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Re: Slavic and Latin "Mistress" honorary

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  • Rosie
    ... Congratulations! ... Nawojka
    Message 1 of 10 , Oct 13, 2010
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      > Dear friends,
      >
      > It is with gratefulness and humility that I share with you all that I received
      > my Writ for the Order of the Laurel and will sit Vigil on 10/30 at the Hawkwood
      > Howl event in Atlantia  (Asheville, NC).


      Congratulations!


      :)
      Nawojka
    • Lisa Kies
      Greetings from Sofya to Lidia! ... Congratulations! ... years pondering it as I ve been revising the Russian alternate titles list. ... One problem is that the
      Message 2 of 10 , Oct 13, 2010
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        Greetings from Sofya to Lidia!

        On Tue, Oct 12, 2010 at 9:50 AM, Lydia Leovic <lidia_de_ragusa@...>wrote:

        > Dear friends,
        >
        > It is with gratefulness and humility that I share with you all that
        > I received
        > my Writ for the Order of the Laurel and will sit Vigil on 10/30 at the
        > Hawkwood
        > Howl event in Atlantia (Asheville, NC).
        >
        Congratulations!


        >
        > I have been talking with my cousin from Zagreb, and he does not really
        > think
        > there is a Croatian honorarium title that is accurately Mistress. As with
        > my
        > passed SCA name, I expect to have to Latinize the Mistress title
        > "MAGISTRA."
        > Yet, I am interested in knowing a Slavic equivalent to Mistress.
        >
        > Oh, what an interesting question... I've only spent the last couple of
        years pondering it as I've been revising the Russian alternate titles list.
        :-)

        One problem is that the terms "Master" and "Mistress" have a wide range of
        meanings in English. In Russian, these different meanings have different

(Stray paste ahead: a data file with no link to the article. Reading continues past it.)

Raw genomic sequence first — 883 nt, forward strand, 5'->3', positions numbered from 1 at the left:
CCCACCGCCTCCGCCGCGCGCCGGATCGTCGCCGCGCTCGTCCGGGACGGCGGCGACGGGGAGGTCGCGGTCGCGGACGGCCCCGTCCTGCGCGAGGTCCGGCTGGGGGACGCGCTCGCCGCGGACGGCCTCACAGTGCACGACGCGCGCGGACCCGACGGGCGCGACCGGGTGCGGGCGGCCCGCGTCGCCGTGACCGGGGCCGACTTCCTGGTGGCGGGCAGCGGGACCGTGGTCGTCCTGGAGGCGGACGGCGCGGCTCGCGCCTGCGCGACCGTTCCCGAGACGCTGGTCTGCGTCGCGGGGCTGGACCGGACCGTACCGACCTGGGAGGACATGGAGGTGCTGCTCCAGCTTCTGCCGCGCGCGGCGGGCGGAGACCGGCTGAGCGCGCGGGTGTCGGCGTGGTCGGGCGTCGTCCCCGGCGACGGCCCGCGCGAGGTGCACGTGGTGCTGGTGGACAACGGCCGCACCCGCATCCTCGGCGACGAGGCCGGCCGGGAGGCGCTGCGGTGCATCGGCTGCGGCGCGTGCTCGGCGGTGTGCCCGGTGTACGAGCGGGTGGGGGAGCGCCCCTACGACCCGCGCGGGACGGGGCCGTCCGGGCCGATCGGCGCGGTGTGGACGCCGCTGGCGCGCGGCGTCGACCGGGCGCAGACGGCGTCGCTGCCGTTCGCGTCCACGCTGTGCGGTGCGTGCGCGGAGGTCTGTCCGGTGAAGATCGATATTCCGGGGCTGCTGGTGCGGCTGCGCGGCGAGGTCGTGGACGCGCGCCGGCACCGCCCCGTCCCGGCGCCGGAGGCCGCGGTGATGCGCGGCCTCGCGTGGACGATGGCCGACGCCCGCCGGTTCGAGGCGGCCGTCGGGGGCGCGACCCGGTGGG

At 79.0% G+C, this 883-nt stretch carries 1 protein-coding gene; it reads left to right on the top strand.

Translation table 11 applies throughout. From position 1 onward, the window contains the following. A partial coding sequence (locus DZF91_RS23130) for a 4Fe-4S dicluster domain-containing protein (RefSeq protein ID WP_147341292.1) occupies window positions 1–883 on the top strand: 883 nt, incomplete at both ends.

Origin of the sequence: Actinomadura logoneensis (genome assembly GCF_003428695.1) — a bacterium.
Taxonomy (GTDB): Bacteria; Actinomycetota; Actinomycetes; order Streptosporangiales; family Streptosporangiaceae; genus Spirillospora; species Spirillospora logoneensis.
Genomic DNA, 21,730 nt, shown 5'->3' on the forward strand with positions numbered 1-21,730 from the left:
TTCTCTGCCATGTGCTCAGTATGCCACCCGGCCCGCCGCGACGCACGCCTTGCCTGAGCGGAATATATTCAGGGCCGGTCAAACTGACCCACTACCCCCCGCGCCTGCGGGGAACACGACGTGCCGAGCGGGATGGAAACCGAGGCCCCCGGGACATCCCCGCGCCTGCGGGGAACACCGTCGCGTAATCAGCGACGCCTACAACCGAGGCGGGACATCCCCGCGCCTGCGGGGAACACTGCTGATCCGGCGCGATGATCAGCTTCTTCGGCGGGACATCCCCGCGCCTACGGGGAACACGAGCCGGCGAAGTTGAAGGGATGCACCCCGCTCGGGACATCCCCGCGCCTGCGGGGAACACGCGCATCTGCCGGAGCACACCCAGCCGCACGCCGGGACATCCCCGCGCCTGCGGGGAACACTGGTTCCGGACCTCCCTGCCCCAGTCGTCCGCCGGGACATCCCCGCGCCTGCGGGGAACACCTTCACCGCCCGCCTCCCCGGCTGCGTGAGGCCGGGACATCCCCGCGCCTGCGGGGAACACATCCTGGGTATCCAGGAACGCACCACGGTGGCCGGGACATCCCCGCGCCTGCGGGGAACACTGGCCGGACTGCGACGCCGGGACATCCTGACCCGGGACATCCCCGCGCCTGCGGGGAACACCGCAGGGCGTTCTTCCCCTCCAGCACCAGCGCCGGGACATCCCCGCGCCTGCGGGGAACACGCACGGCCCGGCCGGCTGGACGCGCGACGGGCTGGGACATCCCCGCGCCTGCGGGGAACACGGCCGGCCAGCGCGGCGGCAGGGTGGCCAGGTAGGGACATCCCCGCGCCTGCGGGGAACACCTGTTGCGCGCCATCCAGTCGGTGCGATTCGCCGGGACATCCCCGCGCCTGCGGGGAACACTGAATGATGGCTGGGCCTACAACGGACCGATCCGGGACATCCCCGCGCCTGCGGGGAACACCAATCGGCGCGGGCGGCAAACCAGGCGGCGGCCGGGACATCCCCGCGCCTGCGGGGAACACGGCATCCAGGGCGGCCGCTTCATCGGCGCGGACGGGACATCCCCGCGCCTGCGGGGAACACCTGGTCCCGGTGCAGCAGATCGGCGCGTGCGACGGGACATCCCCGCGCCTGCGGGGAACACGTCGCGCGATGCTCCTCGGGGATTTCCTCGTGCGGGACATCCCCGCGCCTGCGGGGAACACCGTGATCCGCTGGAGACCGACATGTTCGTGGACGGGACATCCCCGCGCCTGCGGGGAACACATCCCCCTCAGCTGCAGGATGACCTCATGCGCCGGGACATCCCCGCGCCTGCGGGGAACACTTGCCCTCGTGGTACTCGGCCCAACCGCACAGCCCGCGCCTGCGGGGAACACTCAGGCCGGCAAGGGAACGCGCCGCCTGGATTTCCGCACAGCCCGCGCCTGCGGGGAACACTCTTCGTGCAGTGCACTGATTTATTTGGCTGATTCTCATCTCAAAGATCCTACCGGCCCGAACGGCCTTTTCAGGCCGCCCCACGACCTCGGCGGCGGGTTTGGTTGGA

translations.

        A "master" in the sense of a "master craftsman" would be "master" and the
        feminine would be "masteritsa" - this is fine for our Laurels, but a bit of
        a stretch for everyone else.
        Master/mistress in the sense of "mistress of the household" or "master and
        slave" would be "gospodin/gospozha" (and variations thereof) but that isn't
        really a "title of rank."

        In English, master can be an official title of very high rank - as in the
        Master of the Teutonic Order. In the Russian Chronicles, this title exact
        title is written as "Mester" (not to be confused with "master",
        apparently). But this idea doesn't really fit our Peers - since they're not
        all be "in charge" of the order.
        I had hoped to get "boiarin/boiarynia" passed as the Russian title most
        equivalent to "Peer of the Realm" as another option, but that's been more
        difficult than anticipated. But you might find the Croation equivalent to
        your liking.

        At your service,

        Sofya

        ---------------------------------------------------------------------------------------------------------------------

        Lisa M. Kies, MD aka Sofya la Rus, OL, CW, CSH, druzhinnitsa Kramolnikova
        Mason City, IA aka Shire of Heraldshill, Calontir
        ___
        http://www.strangelove.net/~kieser
        {o,o}
        "Si no necare, sana." "Mir znachit Pax Romanov"
        (__(|
        "Nasytivshimsya knizhnoj sladosti."
        -^-^-`
        ----------------------------------------------------------------------------------------------------------------------


        [Non-text portions of this message have been removed]
      • Quokkaqueen
        Congratulations! =) The Latin magistra is usually translated as mistress , but it also means teacher . Is there a Croatian title that is used by teachers
        Message 3 of 10 , Oct 13, 2010
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          Congratulations! =)

          The Latin "magistra" is usually translated as "mistress", but it also means "teacher". Is there a Croatian title that is used by teachers that could work? (I can't tell if 'učiteljica' is used as a title or not.)

          Wikipedia says one of the first Croatian dictionaries was